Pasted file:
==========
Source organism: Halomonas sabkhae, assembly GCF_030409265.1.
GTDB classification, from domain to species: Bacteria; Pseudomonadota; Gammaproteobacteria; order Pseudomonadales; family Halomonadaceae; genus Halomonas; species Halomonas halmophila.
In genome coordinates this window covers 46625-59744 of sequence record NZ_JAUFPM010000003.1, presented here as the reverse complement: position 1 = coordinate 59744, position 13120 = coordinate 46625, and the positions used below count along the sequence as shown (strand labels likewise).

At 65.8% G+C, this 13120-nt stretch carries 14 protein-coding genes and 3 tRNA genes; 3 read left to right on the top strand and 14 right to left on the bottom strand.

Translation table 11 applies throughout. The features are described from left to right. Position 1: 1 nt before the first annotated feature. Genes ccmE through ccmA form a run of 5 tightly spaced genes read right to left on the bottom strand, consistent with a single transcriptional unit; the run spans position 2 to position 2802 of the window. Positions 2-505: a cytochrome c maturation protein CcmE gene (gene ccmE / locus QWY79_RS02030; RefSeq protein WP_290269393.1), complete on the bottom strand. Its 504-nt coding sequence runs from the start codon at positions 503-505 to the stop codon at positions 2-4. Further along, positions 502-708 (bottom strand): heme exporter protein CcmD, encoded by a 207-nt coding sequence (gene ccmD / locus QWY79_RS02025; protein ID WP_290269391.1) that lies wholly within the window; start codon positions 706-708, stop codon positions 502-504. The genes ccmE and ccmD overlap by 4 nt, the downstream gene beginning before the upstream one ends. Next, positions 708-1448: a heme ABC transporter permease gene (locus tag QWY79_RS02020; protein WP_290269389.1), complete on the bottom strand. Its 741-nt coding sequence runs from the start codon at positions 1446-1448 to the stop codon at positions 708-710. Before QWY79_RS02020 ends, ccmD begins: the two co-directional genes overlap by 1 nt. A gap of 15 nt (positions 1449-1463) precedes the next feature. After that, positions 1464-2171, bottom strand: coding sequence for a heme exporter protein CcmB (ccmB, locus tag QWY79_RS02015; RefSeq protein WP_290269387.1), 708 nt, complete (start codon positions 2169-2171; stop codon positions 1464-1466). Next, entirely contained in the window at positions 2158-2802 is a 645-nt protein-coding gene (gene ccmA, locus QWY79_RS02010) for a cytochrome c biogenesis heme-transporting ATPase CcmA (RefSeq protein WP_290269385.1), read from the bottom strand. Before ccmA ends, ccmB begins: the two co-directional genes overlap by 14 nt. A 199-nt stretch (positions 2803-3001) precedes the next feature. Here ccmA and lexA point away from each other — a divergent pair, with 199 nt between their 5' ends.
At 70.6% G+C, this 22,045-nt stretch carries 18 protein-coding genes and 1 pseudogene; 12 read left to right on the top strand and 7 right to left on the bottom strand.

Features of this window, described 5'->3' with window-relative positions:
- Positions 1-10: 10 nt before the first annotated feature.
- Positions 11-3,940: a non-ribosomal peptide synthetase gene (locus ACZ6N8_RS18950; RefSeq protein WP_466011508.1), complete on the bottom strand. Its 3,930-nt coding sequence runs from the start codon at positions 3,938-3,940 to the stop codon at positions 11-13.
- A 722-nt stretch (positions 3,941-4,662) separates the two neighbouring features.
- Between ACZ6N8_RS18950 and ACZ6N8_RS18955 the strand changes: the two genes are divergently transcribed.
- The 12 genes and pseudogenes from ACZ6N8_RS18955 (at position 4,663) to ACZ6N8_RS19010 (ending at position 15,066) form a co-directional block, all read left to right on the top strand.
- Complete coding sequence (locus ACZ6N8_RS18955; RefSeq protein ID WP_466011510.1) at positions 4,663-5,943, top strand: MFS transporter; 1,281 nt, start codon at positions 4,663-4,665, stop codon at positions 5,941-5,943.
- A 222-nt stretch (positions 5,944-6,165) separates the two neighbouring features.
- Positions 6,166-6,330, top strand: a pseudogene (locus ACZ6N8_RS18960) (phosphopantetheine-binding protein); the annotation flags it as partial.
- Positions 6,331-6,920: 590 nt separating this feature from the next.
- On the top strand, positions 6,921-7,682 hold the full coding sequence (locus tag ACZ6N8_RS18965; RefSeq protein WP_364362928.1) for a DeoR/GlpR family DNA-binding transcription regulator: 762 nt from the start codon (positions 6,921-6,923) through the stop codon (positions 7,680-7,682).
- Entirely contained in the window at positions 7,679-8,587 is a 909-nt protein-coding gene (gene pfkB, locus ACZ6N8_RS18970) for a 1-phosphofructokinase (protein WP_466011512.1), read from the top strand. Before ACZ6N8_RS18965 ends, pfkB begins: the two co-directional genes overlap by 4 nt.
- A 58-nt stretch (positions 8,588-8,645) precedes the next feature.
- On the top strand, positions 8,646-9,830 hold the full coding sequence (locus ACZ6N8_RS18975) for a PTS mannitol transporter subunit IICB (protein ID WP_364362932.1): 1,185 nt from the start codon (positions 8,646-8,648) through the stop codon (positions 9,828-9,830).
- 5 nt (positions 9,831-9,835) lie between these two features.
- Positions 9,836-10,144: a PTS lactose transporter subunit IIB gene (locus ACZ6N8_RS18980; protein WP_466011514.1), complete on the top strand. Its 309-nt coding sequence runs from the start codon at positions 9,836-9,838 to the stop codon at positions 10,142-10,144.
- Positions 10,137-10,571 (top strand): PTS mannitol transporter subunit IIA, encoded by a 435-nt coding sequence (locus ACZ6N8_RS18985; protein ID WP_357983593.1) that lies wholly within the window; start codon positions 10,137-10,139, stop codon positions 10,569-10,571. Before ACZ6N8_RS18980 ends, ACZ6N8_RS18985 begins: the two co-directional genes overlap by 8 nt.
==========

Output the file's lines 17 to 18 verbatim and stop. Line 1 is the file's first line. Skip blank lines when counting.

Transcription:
- On the top strand, positions 6,921-7,682 hold the full coding sequence (locus tag ACZ6N8_RS18965; RefSeq protein WP_364362928.1) for a DeoR/GlpR family DNA-binding transcription regulator: 762 nt from the start codon (positions 6,921-6,923) through the stop codon (positions 7,680-7,682).
- Entirely contained in the window at positions 7,679-8,587 is a 909-nt protein-coding gene (gene pfkB, locus ACZ6N8_RS18970) for a 1-phosphofructokinase (protein WP_466011512.1), read from the top strand. Before ACZ6N8_RS18965 ends, pfkB begins: the two co-directional genes overlap by 4 nt.